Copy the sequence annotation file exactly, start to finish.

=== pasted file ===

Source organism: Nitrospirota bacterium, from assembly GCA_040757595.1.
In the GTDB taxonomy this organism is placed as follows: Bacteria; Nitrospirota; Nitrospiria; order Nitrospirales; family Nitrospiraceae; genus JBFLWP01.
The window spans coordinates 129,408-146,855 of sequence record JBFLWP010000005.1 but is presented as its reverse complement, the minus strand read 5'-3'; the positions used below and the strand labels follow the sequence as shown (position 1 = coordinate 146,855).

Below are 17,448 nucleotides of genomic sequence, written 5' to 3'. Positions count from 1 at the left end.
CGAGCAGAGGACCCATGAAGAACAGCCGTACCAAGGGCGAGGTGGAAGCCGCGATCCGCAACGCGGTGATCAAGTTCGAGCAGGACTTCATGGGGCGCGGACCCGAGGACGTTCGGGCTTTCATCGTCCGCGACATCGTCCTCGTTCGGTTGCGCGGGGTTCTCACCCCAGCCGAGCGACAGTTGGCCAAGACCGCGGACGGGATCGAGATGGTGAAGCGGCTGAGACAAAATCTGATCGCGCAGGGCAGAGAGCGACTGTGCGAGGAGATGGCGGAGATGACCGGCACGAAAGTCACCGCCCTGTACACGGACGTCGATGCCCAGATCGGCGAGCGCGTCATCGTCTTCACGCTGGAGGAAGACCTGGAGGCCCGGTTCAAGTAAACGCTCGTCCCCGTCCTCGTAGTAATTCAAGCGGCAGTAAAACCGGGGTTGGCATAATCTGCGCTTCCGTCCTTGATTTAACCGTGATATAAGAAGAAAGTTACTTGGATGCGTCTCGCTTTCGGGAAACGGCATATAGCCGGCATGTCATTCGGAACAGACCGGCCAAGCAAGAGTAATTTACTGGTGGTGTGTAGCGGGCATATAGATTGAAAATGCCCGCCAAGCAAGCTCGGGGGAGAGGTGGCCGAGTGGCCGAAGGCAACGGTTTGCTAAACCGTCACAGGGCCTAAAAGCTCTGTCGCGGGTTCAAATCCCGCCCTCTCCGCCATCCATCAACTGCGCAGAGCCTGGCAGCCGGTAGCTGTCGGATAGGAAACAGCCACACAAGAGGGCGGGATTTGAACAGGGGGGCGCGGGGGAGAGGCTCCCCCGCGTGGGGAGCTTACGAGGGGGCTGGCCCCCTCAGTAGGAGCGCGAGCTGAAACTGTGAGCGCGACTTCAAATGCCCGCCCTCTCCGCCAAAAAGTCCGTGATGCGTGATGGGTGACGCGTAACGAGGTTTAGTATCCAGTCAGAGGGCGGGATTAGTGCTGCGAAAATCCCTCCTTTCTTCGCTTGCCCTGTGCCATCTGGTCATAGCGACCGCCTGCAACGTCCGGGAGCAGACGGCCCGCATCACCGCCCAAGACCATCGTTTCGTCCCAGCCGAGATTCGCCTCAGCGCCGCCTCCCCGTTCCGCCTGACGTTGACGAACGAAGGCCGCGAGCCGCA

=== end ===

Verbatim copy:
Source organism: Nitrospirota bacterium, from assembly GCA_040757595.1.
In the GTDB taxonomy this organism is placed as follows: Bacteria; Nitrospirota; Nitrospiria; order Nitrospirales; family Nitrospiraceae; genus JBFLWP01.
The window spans coordinates 129,408-146,855 of sequence record JBFLWP010000005.1 but is presented as its reverse complement, the minus strand read 5'-3'; the positions used below and the strand labels follow the sequence as shown (position 1 = coordinate 146,855).

Below are 17,448 nucleotides of genomic sequence, written 5' to 3'. Positions count from 1 at the left end.
CGAGCAGAGGACCCATGAAGAACAGCCGTACCAAGGGCGAGGTGGAAGCCGCGATCCGCAACGCGGTGATCAAGTTCGAGCAGGACTTCATGGGGCGCGGACCCGAGGACGTTCGGGCTTTCATCGTCCGCGACATCGTCCTCGTTCGGTTGCGCGGGGTTCTCACCCCAGCCGAGCGACAGTTGGCCAAGACCGCGGACGGGATCGAGATGGTGAAGCGGCTGAGACAAAATCTGATCGCGCAGGGCAGAGAGCGACTGTGCGAGGAGATGGCGGAGATGACCGGCACGAAAGTCACCGCCCTGTACACGGACGTCGATGCCCAGATCGGCGAGCGCGTCATCGTCTTCACGCTGGAGGAAGACCTGGAGGCCCGGTTCAAGTAAACGCTCGTCCCCGTCCTCGTAGTAATTCAAGCGGCAGTAAAACCGGGGTTGGCATAATCTGCGCTTCCGTCCTTGATTTAACCGTGATATAAGAAGAAAGTTACTTGGATGCGTCTCGCTTTCGGGAAACGGCATATAGCCGGCATGTCATTCGGAACAGACCGGCCAAGCAAGAGTAATTTACTGGTGGTGTGTAGCGGGCATATAGATTGAAAATGCCCGCCAAGCAAGCTCGGGGGAGAGGTGGCCGAGTGGCCGAAGGCAACGGTTTGCTAAACCGTCACAGGGCCTAAAAGCTCTGTCGCGGGTTCAAATCCCGCCCTCTCCGCCATCCATCAACTGCGCAGAGCCTGGCAGCCGGTAGCTGTCGGATAGGAAACAGCCACACAAGAGGGCGGGATTTGAACAGGGGGGCGCGGGGGAGAGGCTCCCCCGCGTGGGGAGCTTACGAGGGGGCTGGCCCCCTCAGTAGGAGCGCGAGCTGAAACTGTGAGCGCGACTTCAAATGCCCGCCCTCTCCGCCAAAAAGTCCGTGATGCGTGATGGGTGACGCGTAACGAGGTTTAGTATCCAGTCAGAGGGCGGGATTAGTGCTGCGAAAATCCCTCCTTTCTTCGCTTGCCCTGTGCCATCTGGTCATAGCGACCGCCTGCAACGTCCGGGAGCAGACGGCCCGCATCACCGCCCAAGACCATCGTTTCGTCCCAGCCGAGATTCGCCTCAGCGCCGCCTCCCCGTTCCGCCTGACGTTGACGAACGAAGGCCGCGAGCCGCA